Originally Posted by Jayhawk
You sound like my old third grade teacher. I didn't do homework for her either.
A very bad deflection, even for you.
Here's why people think oil IS a commodity:
"In the original and simplified sense, commodities were things of value, of uniform quality, that were produced in large quantities by many different producers; the items from each different producer are considered equivalent. It is the contract and this underlying standard that define the commodity, not any quality inherent in the product."
I'll post a list of commodities whose futures being actively traded. Let's first educate everyone on how futures trading works.
1) You enter into a contract, saying you'll deliver or purchase X quantity of a given product, on a future date, at an agreed-upon price.
2) When the date comes, you simultaneously buy and sell the product, using the agreed upon price and the market price as factors. The delta between them becomes your profit (or loss, if you're unlucky). For example, if you agreed to buy 1,000 gallons of gasoline on June 1st at $3.00 a gallon, and the market price on June 1st is $3.50 a gallon, you would make $500 profit on your bet.
Viola. Magic. Two-steps to becoming rich. Better than gambling, because you don't even need to pay anything out of pocket right away.
Here's a list of commonly traded commodities - tell me which ones you think would cause so much as a sputter in the nation's economy were it to jump in value by 300% in the next week:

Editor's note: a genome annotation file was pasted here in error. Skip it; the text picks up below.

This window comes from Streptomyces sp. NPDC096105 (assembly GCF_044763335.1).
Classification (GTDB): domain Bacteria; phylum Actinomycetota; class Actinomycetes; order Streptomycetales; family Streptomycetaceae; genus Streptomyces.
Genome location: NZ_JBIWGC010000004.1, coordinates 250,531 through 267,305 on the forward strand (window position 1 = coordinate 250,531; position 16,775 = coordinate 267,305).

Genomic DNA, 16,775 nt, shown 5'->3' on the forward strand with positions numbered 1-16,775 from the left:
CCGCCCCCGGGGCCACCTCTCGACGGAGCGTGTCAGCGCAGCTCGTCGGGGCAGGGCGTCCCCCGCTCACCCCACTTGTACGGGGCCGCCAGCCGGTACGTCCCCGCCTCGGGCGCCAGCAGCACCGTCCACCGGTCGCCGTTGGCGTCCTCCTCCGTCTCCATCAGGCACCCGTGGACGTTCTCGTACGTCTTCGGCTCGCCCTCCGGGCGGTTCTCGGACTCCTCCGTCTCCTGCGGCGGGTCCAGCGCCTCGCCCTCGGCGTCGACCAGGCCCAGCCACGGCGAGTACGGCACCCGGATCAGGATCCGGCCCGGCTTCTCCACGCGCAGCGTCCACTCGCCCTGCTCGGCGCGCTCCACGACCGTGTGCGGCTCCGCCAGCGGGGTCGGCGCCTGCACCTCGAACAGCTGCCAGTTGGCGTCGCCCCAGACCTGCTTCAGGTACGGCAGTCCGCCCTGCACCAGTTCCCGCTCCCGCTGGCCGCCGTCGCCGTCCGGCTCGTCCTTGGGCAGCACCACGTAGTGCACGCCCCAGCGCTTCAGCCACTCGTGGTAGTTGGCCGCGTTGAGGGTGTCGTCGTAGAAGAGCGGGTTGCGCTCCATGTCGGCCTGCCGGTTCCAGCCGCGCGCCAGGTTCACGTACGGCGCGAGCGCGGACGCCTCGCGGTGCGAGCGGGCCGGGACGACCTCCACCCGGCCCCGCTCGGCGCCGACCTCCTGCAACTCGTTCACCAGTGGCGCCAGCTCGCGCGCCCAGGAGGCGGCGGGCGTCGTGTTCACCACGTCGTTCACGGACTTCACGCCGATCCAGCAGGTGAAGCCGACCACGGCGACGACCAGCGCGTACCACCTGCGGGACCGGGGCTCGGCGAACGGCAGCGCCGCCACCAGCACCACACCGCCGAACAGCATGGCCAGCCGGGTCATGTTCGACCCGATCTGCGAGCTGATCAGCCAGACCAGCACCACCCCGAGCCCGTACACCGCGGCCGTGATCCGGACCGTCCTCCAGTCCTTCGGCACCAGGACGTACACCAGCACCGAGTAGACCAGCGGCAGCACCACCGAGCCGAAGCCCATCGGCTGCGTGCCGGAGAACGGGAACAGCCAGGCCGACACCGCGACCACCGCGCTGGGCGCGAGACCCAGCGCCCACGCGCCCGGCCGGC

Recycled Steel, plus a dozen other odd industrial metals.
Now then, compare the relative criticality of the items above with this list:
Light sweet crude
Pricing in futures markets has only a loose tie to supply or demand. It's based on what the majority of investors have guessed will happen to supply or demand. Stock and commodity prices are a lot like real estate values - each buy or sell order is a precedent used by other traders to determine what to offer/ask for their holdings. This is why stock markets spend millions on computer systems to constantly track not only price, but trends, order sizes, etc.
Stock markets are like huge schools of fish. One gets scared, the rest get scared. One gets hungry, the rest get hungry. They believe in "safety in numbers", and rarely travel in a direction opposite the crowd.
All that's completely fine and harmless until you start gambling with the two most important commodities to our economy. Oil and gasoline.
As much as you relish fucking your fellow American whilst still "playing by the rules", you really should look into living abroad as an expatriate. I think you'd get along famously with the other nearsighted, Godless, traitorous bastards who smell up the place.